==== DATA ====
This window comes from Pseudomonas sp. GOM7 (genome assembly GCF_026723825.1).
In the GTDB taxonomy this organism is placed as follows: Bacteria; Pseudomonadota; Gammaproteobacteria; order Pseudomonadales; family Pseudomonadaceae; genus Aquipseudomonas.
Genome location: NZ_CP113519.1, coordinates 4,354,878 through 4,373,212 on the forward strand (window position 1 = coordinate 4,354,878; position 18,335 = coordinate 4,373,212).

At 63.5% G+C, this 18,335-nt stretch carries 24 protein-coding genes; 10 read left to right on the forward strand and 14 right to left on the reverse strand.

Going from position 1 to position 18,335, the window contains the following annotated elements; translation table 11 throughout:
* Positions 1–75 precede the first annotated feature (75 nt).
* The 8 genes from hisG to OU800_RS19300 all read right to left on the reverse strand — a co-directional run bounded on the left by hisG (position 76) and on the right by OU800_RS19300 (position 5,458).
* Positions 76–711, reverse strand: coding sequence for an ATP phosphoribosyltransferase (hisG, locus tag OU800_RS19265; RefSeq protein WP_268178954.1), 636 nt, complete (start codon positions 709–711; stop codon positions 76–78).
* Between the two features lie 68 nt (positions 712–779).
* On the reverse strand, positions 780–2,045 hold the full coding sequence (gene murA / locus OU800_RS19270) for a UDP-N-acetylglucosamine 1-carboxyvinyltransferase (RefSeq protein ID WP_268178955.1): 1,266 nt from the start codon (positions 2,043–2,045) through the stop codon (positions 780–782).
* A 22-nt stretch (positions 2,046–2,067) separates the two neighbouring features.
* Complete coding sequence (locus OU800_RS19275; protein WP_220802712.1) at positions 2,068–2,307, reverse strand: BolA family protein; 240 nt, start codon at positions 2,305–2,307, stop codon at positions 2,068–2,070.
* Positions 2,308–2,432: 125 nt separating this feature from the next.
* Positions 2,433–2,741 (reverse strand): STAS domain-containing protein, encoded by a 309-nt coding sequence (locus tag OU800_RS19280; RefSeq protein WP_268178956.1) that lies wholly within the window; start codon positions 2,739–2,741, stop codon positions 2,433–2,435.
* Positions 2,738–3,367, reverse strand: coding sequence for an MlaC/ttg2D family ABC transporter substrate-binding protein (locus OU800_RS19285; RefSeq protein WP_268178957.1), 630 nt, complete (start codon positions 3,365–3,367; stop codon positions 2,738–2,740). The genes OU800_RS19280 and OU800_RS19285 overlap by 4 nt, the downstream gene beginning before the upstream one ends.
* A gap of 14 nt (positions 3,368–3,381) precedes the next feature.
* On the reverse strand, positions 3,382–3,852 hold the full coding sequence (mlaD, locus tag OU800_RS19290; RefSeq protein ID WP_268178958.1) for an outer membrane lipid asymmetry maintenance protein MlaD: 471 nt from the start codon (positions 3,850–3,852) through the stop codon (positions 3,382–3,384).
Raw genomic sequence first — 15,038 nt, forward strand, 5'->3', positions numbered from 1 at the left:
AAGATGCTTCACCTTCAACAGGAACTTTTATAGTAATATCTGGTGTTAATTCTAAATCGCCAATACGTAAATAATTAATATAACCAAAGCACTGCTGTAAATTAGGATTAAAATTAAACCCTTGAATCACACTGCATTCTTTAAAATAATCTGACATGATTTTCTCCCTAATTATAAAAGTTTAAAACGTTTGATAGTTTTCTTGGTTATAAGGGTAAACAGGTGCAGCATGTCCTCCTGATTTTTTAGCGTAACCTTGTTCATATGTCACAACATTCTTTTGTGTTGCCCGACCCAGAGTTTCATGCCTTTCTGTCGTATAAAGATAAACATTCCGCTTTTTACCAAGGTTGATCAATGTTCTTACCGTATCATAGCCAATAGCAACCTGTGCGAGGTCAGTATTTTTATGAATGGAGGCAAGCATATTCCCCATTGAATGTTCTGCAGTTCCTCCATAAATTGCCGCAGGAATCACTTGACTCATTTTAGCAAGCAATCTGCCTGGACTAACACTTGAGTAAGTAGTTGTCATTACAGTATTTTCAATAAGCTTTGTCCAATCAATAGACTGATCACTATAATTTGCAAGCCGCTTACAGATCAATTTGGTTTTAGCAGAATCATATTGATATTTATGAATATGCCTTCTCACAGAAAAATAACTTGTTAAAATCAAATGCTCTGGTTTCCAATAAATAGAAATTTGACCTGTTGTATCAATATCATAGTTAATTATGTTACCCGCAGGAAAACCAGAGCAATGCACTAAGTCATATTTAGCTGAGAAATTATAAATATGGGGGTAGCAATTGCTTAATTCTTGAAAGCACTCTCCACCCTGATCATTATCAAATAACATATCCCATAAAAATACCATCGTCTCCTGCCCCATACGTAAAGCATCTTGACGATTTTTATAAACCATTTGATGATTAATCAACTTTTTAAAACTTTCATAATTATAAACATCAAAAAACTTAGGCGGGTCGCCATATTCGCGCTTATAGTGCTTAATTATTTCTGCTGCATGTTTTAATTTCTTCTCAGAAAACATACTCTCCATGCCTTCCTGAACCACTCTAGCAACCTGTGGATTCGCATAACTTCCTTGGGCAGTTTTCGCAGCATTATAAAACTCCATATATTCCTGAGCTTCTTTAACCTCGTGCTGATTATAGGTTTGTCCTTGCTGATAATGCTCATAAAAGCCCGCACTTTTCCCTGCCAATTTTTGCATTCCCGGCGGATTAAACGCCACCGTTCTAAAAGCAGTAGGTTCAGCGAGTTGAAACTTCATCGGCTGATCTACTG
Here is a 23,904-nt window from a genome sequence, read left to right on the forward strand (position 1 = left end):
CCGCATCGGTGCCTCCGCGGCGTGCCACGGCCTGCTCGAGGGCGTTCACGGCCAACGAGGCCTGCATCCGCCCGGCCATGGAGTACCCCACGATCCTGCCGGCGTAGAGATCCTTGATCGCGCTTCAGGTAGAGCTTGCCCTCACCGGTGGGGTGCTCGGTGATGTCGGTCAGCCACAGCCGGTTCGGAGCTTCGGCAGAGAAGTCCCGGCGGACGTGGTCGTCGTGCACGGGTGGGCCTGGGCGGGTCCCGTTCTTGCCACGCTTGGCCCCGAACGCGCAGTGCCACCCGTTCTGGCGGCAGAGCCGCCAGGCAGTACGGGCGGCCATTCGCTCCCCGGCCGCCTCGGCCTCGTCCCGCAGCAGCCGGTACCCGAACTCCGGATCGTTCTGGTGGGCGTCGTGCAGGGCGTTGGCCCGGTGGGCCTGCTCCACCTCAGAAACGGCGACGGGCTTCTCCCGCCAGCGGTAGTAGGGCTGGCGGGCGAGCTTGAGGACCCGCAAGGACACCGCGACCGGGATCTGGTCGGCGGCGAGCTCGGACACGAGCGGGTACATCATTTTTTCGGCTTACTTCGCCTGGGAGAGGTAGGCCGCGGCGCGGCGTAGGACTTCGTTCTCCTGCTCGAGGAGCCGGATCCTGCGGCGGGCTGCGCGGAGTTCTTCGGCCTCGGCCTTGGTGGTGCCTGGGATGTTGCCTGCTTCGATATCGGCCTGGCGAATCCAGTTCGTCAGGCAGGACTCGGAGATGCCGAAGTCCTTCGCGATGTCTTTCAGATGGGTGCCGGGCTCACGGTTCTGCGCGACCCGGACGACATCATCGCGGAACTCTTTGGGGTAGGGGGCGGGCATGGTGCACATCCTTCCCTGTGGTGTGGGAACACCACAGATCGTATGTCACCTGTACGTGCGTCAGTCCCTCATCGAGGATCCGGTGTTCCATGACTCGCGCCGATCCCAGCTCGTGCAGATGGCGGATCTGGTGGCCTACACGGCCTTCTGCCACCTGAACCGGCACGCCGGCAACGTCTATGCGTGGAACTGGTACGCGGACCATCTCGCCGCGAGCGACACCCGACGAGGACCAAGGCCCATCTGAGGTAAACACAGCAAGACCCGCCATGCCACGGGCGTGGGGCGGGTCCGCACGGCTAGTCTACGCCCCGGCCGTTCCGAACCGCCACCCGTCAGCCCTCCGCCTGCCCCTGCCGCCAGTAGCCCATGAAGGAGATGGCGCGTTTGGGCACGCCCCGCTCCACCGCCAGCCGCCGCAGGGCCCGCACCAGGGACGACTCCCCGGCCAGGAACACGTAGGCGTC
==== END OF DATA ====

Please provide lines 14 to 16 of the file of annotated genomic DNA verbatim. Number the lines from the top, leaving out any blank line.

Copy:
* Positions 2,433–2,741 (reverse strand): STAS domain-containing protein, encoded by a 309-nt coding sequence (locus tag OU800_RS19280; RefSeq protein WP_268178956.1) that lies wholly within the window; start codon positions 2,739–2,741, stop codon positions 2,433–2,435.
* Positions 2,738–3,367, reverse strand: coding sequence for an MlaC/ttg2D family ABC transporter substrate-binding protein (locus OU800_RS19285; RefSeq protein WP_268178957.1), 630 nt, complete (start codon positions 3,365–3,367; stop codon positions 2,738–2,740). The genes OU800_RS19280 and OU800_RS19285 overlap by 4 nt, the downstream gene beginning before the upstream one ends.
* A gap of 14 nt (positions 3,368–3,381) precedes the next feature.